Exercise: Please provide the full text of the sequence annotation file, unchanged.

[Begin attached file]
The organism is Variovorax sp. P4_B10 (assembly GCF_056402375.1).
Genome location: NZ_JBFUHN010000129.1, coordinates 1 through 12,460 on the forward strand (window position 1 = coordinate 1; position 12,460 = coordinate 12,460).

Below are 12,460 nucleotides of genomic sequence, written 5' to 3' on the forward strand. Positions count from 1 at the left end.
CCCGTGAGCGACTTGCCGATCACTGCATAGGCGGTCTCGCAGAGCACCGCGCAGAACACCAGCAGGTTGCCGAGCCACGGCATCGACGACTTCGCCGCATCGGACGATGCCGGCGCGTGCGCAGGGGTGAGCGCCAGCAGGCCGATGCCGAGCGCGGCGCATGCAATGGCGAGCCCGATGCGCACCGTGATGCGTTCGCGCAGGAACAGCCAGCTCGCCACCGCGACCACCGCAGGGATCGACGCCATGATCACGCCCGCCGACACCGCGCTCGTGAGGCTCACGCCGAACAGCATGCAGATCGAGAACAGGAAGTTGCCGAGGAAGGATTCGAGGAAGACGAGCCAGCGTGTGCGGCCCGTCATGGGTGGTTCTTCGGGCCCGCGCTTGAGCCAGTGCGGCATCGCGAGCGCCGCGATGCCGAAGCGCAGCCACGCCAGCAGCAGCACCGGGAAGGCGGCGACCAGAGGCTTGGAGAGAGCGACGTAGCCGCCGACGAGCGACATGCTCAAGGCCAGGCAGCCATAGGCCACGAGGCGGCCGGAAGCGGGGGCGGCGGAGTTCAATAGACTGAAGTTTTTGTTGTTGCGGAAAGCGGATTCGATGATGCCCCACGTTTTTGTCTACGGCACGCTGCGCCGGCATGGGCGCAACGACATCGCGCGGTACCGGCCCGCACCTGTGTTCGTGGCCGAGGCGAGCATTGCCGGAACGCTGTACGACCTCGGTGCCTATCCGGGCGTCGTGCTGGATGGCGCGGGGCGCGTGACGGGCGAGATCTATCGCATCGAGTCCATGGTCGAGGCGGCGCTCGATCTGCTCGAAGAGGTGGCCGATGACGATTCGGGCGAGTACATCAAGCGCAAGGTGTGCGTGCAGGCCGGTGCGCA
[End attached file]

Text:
The organism is Variovorax sp. P4_B10 (assembly GCF_056402375.1).
Genome location: NZ_JBFUHN010000129.1, coordinates 1 through 12,460 on the forward strand (window position 1 = coordinate 1; position 12,460 = coordinate 12,460).

Below are 12,460 nucleotides of genomic sequence, written 5' to 3' on the forward strand. Positions count from 1 at the left end.
CCCGTGAGCGACTTGCCGATCACTGCATAGGCGGTCTCGCAGAGCACCGCGCAGAACACCAGCAGGTTGCCGAGCCACGGCATCGACGACTTCGCCGCATCGGACGATGCCGGCGCGTGCGCAGGGGTGAGCGCCAGCAGGCCGATGCCGAGCGCGGCGCATGCAATGGCGAGCCCGATGCGCACCGTGATGCGTTCGCGCAGGAACAGCCAGCTCGCCACCGCGACCACCGCAGGGATCGACGCCATGATCACGCCCGCCGACACCGCGCTCGTGAGGCTCACGCCGAACAGCATGCAGATCGAGAACAGGAAGTTGCCGAGGAAGGATTCGAGGAAGACGAGCCAGCGTGTGCGGCCCGTCATGGGTGGTTCTTCGGGCCCGCGCTTGAGCCAGTGCGGCATCGCGAGCGCCGCGATGCCGAAGCGCAGCCACGCCAGCAGCAGCACCGGGAAGGCGGCGACCAGAGGCTTGGAGAGAGCGACGTAGCCGCCGACGAGCGACATGCTCAAGGCCAGGCAGCCATAGGCCACGAGGCGGCCGGAAGCGGGGGCGGCGGAGTTCAATAGACTGAAGTTTTTGTTGTTGCGGAAAGCGGATTCGATGATGCCCCACGTTTTTGTCTACGGCACGCTGCGCCGGCATGGGCGCAACGACATCGCGCGGTACCGGCCCGCACCTGTGTTCGTGGCCGAGGCGAGCATTGCCGGAACGCTGTACGACCTCGGTGCCTATCCGGGCGTCGTGCTGGATGGCGCGGGGCGCGTGACGGGCGAGATCTATCGCATCGAGTCCATGGTCGAGGCGGCGCTCGATCTGCTCGAAGAGGTGGCCGATGACGATTCGGGCGAGTACATCAAGCGCAAGGTGTGCGTGCAGGCCGGTGCGCA